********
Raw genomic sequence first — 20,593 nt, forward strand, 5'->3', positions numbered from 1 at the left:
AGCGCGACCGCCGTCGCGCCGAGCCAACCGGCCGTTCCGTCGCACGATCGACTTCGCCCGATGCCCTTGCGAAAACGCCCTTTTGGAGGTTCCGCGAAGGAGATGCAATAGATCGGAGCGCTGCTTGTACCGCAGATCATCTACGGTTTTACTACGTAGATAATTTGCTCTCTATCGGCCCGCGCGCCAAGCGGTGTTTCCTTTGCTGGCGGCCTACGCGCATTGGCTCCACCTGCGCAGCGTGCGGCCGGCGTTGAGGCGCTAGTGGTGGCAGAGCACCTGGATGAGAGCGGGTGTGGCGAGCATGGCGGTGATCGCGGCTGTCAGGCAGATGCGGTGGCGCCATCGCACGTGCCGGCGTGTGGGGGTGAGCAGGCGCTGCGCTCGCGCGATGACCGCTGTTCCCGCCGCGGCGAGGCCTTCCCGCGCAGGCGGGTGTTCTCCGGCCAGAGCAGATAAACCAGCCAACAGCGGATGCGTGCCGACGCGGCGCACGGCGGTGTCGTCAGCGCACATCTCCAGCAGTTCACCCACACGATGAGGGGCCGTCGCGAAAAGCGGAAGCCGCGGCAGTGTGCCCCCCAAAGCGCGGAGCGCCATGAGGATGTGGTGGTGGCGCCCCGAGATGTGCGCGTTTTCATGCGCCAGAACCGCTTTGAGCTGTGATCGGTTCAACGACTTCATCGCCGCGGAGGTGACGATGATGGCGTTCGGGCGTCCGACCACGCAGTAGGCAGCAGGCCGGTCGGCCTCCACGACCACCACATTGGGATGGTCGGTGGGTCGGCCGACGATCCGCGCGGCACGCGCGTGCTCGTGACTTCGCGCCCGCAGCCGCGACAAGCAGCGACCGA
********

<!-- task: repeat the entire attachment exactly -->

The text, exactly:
Raw genomic sequence first — 20,593 nt, forward strand, 5'->3', positions numbered from 1 at the left:
AGCGCGACCGCCGTCGCGCCGAGCCAACCGGCCGTTCCGTCGCACGATCGACTTCGCCCGATGCCCTTGCGAAAACGCCCTTTTGGAGGTTCCGCGAAGGAGATGCAATAGATCGGAGCGCTGCTTGTACCGCAGATCATCTACGGTTTTACTACGTAGATAATTTGCTCTCTATCGGCCCGCGCGCCAAGCGGTGTTTCCTTTGCTGGCGGCCTACGCGCATTGGCTCCACCTGCGCAGCGTGCGGCCGGCGTTGAGGCGCTAGTGGTGGCAGAGCACCTGGATGAGAGCGGGTGTGGCGAGCATGGCGGTGATCGCGGCTGTCAGGCAGATGCGGTGGCGCCATCGCACGTGCCGGCGTGTGGGGGTGAGCAGGCGCTGCGCTCGCGCGATGACCGCTGTTCCCGCCGCGGCGAGGCCTTCCCGCGCAGGCGGGTGTTCTCCGGCCAGAGCAGATAAACCAGCCAACAGCGGATGCGTGCCGACGCGGCGCACGGCGGTGTCGTCAGCGCACATCTCCAGCAGTTCACCCACACGATGAGGGGCCGTCGCGAAAAGCGGAAGCCGCGGCAGTGTGCCCCCCAAAGCGCGGAGCGCCATGAGGATGTGGTGGTGGCGCCCCGAGATGTGCGCGTTTTCATGCGCCAGAACCGCTTTGAGCTGTGATCGGTTCAACGACTTCATCGCCGCGGAGGTGACGATGATGGCGTTCGGGCGTCCGACCACGCAGTAGGCAGCAGGCCGGTCGGCCTCCACGACCACCACATTGGGATGGTCGGTGGGTCGGCCGACGATCCGCGCGGCACGCGCGTGCTCGTGACTTCGCGCCCGCAGCCGCGACAAGCAGCGACCGA